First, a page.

On 4 April 1975, a Lockheed C-5A Galaxy participating in Operation Babylift crashed on approach during an emergency landing at Tan Son Nhut Air Base, South Vietnam. The cause was ascribed to loss of flight control due to explosive decompression and structural failure. The accident marked the second operational loss and first fatal crash for the C-5 Galaxy fleet, and is the deadliest accident involving a U.S. military aircraft.
Early in April 1975 with much of South Vietnam overrun by North Vietnamese forces, the administration of US President Gerald Ford began instituting the evacuation of American citizens. To avoid alarming the host country, U.S. Ambassador to South Vietnam Graham Martin authorized Americans to be flown out under several conditions, one of which was Operation Babylift, in which American caregivers were paired with South Vietnamese orphans, most of them fathered by American servicemen.
On the afternoon of Friday, 4 April 1975, C-5 68-0218, making the first flight of Operation Babylift, departed Tan Son Nhut Air Base for Clark Air Base in the Philippines. This first group of orphans would then transfer to charter flights and be welcomed by President Ford upon arriving in the United States at San Diego, California. At 4:15 p.m. the C-5A was over the South China Sea about 13 nautical miles (24 km) off Vũng Tàu, South Vietnam, flying a heading of 136 degrees and climbing to an altitude of 23,000 ft (7,010 m). At that moment the locks on the rear loading ramp failed, causing the cargo door to open explosively. This caused explosive decompression, temporarily filling the cabin with a whirlwind of fog and debris. The blowout severed control cables to the tail, causing two of four hydraulic systems to fail, including those for the rudder and elevator, and leaving the flight control with only the use of one aileron, spoilers, and power.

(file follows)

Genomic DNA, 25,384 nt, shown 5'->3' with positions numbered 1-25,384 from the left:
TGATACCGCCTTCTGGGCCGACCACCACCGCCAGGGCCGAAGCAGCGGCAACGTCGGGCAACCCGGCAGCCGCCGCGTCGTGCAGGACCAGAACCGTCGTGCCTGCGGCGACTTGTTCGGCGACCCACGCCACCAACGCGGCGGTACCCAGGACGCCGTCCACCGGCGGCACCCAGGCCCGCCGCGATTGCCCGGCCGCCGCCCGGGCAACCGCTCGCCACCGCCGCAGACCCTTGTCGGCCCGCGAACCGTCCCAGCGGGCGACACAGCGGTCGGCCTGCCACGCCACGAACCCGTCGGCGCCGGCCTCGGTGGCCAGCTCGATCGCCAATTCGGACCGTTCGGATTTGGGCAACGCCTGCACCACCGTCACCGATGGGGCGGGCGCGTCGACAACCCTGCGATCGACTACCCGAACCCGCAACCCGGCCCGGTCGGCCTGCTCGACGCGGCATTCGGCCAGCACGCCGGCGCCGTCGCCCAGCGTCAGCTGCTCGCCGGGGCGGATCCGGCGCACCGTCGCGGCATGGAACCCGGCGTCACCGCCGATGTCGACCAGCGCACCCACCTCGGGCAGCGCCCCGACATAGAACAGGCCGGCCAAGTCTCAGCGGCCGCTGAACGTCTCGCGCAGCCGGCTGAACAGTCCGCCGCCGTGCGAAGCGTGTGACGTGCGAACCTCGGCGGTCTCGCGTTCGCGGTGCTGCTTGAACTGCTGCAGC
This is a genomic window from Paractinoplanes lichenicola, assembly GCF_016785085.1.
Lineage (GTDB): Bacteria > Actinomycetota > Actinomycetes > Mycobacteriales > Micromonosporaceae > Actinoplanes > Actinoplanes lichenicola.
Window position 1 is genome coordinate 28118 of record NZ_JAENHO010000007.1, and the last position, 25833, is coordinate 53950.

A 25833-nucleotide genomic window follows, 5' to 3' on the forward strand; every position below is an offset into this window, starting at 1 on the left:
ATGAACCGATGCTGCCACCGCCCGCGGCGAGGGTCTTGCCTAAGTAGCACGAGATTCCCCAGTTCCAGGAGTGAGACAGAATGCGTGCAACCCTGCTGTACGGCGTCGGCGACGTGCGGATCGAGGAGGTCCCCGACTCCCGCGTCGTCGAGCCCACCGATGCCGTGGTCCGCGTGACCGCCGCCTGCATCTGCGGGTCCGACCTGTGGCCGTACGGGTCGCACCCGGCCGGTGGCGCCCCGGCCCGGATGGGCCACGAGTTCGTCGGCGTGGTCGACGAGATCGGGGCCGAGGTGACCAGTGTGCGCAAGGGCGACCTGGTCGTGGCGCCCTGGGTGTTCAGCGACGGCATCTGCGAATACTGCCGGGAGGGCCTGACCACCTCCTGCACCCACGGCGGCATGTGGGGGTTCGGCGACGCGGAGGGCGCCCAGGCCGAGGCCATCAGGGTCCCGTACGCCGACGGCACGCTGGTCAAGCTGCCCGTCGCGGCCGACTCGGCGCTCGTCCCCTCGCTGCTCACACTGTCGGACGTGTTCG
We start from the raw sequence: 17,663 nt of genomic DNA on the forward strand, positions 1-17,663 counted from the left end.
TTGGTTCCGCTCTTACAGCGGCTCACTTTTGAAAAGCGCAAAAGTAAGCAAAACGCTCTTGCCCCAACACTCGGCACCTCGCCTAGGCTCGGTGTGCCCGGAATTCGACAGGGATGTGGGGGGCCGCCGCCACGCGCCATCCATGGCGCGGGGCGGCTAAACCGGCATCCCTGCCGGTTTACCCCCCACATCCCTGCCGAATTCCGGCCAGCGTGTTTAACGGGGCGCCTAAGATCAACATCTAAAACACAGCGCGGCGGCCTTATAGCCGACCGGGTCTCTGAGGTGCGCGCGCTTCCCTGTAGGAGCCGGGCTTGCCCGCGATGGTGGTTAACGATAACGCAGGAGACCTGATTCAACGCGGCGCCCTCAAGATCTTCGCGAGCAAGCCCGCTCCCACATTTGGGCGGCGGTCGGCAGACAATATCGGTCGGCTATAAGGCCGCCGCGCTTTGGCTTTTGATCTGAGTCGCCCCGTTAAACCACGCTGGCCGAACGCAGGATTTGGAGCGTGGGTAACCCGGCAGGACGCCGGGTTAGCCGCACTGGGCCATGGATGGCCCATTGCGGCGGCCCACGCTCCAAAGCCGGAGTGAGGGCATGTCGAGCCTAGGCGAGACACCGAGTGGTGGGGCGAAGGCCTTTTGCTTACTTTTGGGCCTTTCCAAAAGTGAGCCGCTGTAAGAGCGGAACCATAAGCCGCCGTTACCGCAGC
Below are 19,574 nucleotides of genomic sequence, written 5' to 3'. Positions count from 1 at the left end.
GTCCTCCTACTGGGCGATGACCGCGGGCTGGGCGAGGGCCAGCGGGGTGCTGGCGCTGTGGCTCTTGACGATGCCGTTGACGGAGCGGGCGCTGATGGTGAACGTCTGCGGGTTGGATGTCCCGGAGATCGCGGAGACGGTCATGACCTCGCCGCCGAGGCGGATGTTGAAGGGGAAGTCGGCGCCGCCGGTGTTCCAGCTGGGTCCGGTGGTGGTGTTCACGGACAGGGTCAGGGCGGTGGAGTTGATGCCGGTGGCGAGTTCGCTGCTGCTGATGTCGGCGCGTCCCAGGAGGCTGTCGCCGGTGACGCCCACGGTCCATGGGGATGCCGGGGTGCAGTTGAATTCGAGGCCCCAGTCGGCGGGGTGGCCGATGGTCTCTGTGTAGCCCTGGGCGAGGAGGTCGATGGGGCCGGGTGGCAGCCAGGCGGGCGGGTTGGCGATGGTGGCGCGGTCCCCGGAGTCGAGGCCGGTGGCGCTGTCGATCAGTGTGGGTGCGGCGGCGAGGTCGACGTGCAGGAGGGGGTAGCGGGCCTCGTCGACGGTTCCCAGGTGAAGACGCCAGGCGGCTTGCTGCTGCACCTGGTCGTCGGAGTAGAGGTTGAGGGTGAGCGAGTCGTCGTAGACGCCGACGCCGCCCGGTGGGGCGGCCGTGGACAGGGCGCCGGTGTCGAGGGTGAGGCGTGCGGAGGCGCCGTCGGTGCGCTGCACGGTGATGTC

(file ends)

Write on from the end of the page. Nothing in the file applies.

The pilot, Captain Dennis "Bud" Traynor, and copilot, Captain Tilford Harp, attempted to regain control of the airplane, and to perform a 180 degree turn in order to return to Tan Son Nhut. The aircraft began to exhibit phugoid oscillations, but the crew countered them and maintained a controlled descent of about 250 to 260 knots (460 to 480 km/h). They were able to bring the plane to 4,000 ft (1,220 m) and begin the approach to Tan Son Nhut's runway 25L. While turning on final approach, the plane's descent rate suddenly began to increase rapidly. The crew increased power to the engines in an attempt to arrest the descent, but despite their efforts, the plane touched down at 4:45 p.m. in a rice paddy, and skidded for a quarter of a mile (400 m), became airborne again for another half-mile (800 m), crossing the Saigon River, then hit a dike and broke up into four pieces. The fuel caught fire and some of the wreckage was set ablaze.